March 10, 2014

Five new tactics help ensure campus safety

Is Lewis & Clark prepared for a major disaster? Five new tactics help ensure campus safety.

As always, the folks in Campus Safety are continuing to refine and rework their methods of addressing safety issues on campus quickly and efficiently. The Source caught up with Campus Safety Director Tim O’Dwyer and Campus Safety Supervisor Mark Nisbett to learn more about five recently implemented strategies:

1. An upcoming tabletop exercise to improve procedures for major campus events.

By law, the college must have some kind of emergency drill on a yearly basis. In years past we have had simultaneous drills on all three campuses, requiring all community members to be involved in specific actions, such as building evacuation, duck/cover/hold, or building lockdowns. As valuable as those exercises are, we decided this year to concentrate on major disaster response planning.

On March 21, we will meet with community members who play some role in managing major events—such as commencement and large concerts. Our thought is that they would be our first responders in the event of a disaster. The idea of this drill will be to work through the necessary steps to respond and react to a disaster with the people and resources we have on hand, transitioning to different roles as necessary. This emergency response exercise will help improve planning for:

  • Evacuations
  • Search and rescue
  • Medical treatment
  • Establishing an Incident Command System (ICS) structure
  • Clear communication with the L&C community, Community Emergency Response Training (CERT) team members, and emergency responders

Additionally, Campus Safety expects to identify some areas where the college needs to spend more resources or commit to more training.

2. Lewis & Clark is now host to an emergency ham radio and operator.

Officer Julie Couch is a ham radio operator, and she routinely drills with her Multnomah County counterparts, testing the readiness of our regional communications response. Thanks to Couch’s efforts, Lewis & Clark is a valuable resource to Multnomah County Emergency Managers.

This gives us the ability, when all other communication modes have failed, to communicate with local hospitals, fire departments, the Red Cross, and FEMA. It would also allow us, in that same circumstance, to communicate both internally and externally by using the ham radio to send emails. We are currently testing whether there are limitations as to groups and size.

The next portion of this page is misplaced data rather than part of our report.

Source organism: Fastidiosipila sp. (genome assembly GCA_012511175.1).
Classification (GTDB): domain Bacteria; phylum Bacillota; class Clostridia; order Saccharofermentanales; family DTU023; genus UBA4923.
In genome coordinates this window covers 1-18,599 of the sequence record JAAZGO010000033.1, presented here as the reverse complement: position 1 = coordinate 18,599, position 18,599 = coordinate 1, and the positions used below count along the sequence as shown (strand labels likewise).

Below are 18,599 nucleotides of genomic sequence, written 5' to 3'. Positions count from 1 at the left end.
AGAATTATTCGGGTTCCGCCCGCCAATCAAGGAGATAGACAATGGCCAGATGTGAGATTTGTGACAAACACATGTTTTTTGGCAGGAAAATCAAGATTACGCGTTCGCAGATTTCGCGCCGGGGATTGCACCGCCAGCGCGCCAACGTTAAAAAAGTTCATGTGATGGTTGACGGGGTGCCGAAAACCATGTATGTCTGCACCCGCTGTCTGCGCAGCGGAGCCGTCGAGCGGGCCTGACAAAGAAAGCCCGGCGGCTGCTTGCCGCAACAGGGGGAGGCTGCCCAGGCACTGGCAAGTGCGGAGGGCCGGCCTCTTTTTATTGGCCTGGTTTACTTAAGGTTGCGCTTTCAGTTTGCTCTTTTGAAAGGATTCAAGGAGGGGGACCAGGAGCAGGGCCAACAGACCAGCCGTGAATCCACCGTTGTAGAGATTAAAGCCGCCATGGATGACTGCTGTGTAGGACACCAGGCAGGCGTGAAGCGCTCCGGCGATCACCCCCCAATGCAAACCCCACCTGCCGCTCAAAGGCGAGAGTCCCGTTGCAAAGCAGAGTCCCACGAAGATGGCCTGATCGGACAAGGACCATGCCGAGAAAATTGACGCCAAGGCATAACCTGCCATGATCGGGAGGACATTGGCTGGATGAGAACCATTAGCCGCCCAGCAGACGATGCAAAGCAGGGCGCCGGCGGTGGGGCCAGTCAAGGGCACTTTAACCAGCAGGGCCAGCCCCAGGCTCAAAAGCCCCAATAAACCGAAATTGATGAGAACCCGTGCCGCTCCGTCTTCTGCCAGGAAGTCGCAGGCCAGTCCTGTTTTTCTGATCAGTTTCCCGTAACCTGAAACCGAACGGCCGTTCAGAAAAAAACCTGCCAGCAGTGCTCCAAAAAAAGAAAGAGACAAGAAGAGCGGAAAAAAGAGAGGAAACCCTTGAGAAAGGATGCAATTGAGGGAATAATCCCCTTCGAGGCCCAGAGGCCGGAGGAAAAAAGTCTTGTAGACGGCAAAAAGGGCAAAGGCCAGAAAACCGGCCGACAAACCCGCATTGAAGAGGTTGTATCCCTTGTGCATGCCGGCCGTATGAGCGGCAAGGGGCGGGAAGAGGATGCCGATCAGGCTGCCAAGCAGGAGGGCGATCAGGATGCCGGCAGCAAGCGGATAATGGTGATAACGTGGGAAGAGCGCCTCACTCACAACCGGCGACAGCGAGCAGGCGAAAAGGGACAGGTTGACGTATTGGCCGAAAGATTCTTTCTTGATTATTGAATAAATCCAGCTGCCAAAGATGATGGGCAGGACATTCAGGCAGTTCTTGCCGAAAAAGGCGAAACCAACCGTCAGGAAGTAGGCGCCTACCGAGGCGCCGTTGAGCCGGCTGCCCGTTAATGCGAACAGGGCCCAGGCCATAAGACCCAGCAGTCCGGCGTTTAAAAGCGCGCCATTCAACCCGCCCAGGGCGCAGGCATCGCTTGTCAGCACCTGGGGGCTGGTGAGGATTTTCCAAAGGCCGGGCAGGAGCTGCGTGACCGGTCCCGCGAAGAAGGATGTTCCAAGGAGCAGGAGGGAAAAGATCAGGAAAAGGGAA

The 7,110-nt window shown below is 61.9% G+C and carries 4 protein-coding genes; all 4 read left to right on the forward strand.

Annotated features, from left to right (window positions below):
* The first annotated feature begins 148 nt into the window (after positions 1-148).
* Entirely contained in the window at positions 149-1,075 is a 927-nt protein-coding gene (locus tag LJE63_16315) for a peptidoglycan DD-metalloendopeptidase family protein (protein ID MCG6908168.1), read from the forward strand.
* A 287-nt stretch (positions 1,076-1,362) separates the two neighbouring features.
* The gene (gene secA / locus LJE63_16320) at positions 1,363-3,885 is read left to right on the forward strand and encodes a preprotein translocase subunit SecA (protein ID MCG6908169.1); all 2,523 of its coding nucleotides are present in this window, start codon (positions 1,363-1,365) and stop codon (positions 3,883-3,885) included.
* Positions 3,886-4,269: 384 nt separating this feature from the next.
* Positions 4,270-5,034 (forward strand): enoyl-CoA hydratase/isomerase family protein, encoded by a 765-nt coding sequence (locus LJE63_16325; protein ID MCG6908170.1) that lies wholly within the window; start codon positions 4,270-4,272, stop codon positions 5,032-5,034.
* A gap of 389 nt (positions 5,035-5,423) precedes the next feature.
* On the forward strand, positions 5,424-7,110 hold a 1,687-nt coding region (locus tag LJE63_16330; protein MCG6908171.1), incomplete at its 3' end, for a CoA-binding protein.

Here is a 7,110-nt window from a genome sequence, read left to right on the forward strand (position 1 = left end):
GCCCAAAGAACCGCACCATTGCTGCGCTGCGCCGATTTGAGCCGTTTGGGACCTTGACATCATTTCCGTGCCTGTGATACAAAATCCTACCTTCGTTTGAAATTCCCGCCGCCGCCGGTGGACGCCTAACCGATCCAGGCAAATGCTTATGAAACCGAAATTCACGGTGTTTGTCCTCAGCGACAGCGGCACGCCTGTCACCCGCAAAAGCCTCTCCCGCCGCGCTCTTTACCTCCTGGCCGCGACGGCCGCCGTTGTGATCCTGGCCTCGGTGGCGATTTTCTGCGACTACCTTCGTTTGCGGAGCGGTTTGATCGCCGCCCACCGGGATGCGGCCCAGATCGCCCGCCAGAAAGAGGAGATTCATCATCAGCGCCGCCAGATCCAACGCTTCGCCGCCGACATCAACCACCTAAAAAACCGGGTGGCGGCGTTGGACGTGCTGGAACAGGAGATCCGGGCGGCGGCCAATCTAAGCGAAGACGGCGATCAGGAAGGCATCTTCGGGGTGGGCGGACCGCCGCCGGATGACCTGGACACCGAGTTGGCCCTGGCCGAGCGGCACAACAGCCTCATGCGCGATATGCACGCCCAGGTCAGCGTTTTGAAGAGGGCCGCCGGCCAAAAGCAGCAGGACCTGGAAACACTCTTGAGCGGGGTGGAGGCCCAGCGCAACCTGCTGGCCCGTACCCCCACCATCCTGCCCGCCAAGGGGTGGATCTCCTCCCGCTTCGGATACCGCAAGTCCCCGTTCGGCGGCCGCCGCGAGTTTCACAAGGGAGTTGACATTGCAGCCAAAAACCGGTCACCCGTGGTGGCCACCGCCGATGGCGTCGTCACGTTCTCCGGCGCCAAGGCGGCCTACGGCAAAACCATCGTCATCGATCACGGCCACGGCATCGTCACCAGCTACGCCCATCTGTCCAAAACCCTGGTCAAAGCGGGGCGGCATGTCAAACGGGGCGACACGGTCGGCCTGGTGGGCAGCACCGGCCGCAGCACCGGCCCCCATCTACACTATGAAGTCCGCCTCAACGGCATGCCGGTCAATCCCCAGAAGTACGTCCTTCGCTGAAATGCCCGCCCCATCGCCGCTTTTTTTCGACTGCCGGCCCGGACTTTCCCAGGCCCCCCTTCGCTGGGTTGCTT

3. Lewis & Clark now utilizes Incident Command System (ICS) procedure for emergencies on campus.

The basic premise of this approach is that there is one person in charge—known as the incident commander. All information flows up and down the structure, with persons supervising at most seven individuals. College titles are left at the door, and persons best suited to be managers of a specific incident make the decisions. A communications plan goes hand in hand with the ICS structure, so that all involved understand how to communicate in an emergency.

At Lewis & Clark, a command post would house the incident commander and the Incident Management Team. Their charge is scene stabilization. For a disaster affecting the college long term, we would also use an Emergency Operations Center, where the college’s Crisis Management Group would manage the impact on the institution as well as coordinate on-scene activities for the incident commander.

4. Free Community Emergency Response Training (CERT) courses for faculty and staff.

A CERT course will take place in June. Typically CERT courses are held every Tuesday for four weeks, culminating with a half-day field exercise. The course covers emergency medical, triage, incident command structure, search and rescue, and emergency preparedness. CERT is part of FEMA’s Citizen Corps and was developed to help citizens help themselves before, during, and after disaster strikes. Every year, self-activated citizens respond to emergencies. Unfortunately, too often the rescuer can become the victim as well. CERT courses give people the training and tools to help themselves and help others safely. 

5. Earthquake preparedness (April is Earthquake Preparedness Month).

We want people to ask themselves, “What if?” If a major earthquake hit, and there was no running water, no electricity, and phone lines were down, how would I get food and water? How would I contact my family? How would I get home? We would like people to consider having a 72-hour supply of food and water at their work place and in their cars. The time to consider these things is now and not when the event happens. Please take the time to review information offered by the following resources: